What is the Privacy Sandbox?

The Privacy Sandbox initiative aims to create technologies that both protect people's privacy online and give companies and developers tools to build thriving digital businesses.

The Privacy Sandbox has two core aims:

  • Phase out support for third-party cookies when new solutions are in place.
  • Reduce cross-site and cross-app tracking while helping to keep online content and services free for all.

The Privacy Sandbox APIs require web browsers to take on a new role. Rather than working with limited tools and protections, the APIs allow a user's browser to act on the user's behalf—locally, on their device—to protect the user's identifying information as they navigate the web. This is a shift in direction for browsers.

The Privacy Sandbox's vision of the future has browsers providing specific tools to satisfy specific use cases, while preserving user privacy.

What are the Privacy Sandbox proposals?

Chrome and other ecosystem stakeholders have offered more than 30 proposals to date, which can be found in the public resources of W3C groups. These proposals cover a wide variety of use cases and requirements.

Proposals have a lifecycle with up to three phases before becoming web standards: discussion, testing, and scaled adoption. It's critical that we receive feedback from developers and industry leaders to ensure we create durable web features with broad utility and robust privacy protections for users. Read more about the proposal lifecycle.

Several key proposals are listed below.

Strengthen cross-site privacy boundaries

  • CHIPS: Allow developers to opt-in a cookie to partitioned storage, with a separate cookie jar per top-level site.
  • Related Website Sets: Allow related domain names owned by the same entity to declare themselves as belonging to the same first party.
  • Shared Storage: Create a general-purpose API which allows sites to store and access unpartitioned cross-site data. This data must be read in a secure environment to prevent leakage.
  • Storage Partitioning: Enable all forms of user agent state, such as localStorage or cookies, to be double-keyed: by the top-level site as well as the origin of the resource being loaded, rather than a single origin or site.
  • Fenced Frames: Securely embed content onto a page without sharing cross-site data.
  • Network State Partitioning: Prevent browser network resources being shared across first-party contexts, by ensuring that every request has a network partition key that must match in order for resources to be reused.
  • Federated Credential Management (FedCM): Support federated identity without sharing the user's email address or other identifying information with a third-party service or website, unless the user explicitly agrees to do so.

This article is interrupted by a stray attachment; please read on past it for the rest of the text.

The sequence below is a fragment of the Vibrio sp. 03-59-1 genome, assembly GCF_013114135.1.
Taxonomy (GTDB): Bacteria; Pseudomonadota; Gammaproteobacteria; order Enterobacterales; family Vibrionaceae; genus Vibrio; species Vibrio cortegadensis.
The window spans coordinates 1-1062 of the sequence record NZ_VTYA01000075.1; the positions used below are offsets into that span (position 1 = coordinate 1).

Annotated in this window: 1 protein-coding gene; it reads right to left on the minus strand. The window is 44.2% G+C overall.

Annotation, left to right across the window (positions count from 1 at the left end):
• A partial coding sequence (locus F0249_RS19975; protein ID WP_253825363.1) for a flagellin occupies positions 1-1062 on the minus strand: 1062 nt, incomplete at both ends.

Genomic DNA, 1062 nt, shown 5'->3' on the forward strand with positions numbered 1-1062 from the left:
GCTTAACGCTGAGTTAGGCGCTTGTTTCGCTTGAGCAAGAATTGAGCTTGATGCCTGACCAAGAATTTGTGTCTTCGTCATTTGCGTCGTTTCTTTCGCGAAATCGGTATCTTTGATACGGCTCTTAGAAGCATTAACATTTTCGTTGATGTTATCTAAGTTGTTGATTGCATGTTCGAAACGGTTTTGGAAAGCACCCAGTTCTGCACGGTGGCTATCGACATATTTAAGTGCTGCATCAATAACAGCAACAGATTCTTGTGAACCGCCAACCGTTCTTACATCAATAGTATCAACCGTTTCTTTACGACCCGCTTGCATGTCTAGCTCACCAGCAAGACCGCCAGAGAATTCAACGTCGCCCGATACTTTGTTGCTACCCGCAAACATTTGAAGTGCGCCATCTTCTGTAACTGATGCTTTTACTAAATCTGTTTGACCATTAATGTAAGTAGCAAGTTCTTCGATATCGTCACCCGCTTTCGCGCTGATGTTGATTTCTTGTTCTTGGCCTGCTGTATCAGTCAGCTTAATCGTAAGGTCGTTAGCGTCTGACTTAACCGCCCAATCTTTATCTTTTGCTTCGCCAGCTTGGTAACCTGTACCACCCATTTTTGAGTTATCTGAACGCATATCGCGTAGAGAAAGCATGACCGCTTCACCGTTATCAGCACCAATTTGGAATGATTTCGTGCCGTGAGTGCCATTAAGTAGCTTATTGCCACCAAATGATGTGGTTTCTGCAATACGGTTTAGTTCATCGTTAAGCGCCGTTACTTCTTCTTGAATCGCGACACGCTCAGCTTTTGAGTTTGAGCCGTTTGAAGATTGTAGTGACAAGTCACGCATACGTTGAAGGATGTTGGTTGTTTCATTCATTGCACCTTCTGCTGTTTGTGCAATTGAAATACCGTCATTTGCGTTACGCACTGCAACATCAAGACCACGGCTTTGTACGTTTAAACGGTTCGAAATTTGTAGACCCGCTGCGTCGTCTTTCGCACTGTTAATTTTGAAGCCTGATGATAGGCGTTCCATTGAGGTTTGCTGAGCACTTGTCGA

Show relevant content and ads

  • Topics API: Enable interest-based advertising without use of third-party cookies or tracking user behavior across sites.
  • Protected Audience API: Ad selection to serve remarketing and custom audience use cases, designed so that it cannot be used by third parties to track user browsing behavior across sites. The Protected Audience API is the first experiment to be implemented in Chromium from the TURTLEDOVE family of proposals.

Measure digital ads

Prevent covert tracking

  • User-Agent reduction and User-Agent Client Hints: Limit passively shared browser data to reduce the volume of sensitive information which leads to fingerprinting. Client Hints allow developers to actively request only the information they need about the user's device or conditions.
  • IP Protection: Improve user privacy by protecting their IP address from being used for tracking.
  • Bounce tracking mitigations: A proposal to reduce or eliminate the ability of bounce tracking to recognize people across contexts.
  • Privacy Budget: Limit the amount of individual user data exposed to sites to prevent covert tracking.

Fight spam and fraud on the web

  • Private State Tokens: Allow websites to convey a limited amount of information from one browsing context to another (for example, across sites) to help combat fraud, without passive tracking.

Engage and share feedback

Find out more

Stay up to date on the progress of the Privacy Sandbox

You can follow the monthly updates to the Privacy Sandbox in our blog.

The Privacy Sandbox timeline shows the current status and schedule for proposals.

These high-level resources will provide signposts to changes across the project, but for individual proposals where you want to follow in detail you should:

  • Watch or Star proposal repos on GitHub to get notification of new issues and updates: the Privacy Sandbox status page provides a link to the repository for each proposal
  • Join the associated W3C group for regular meetings discussing the proposal detail
  • Star the associated entry on Chrome Platform Status for email updates on Chrome implementation changes.

Get involved

For questions about specific APIs, you can file an issue on the GitHub repository for an API Explainer.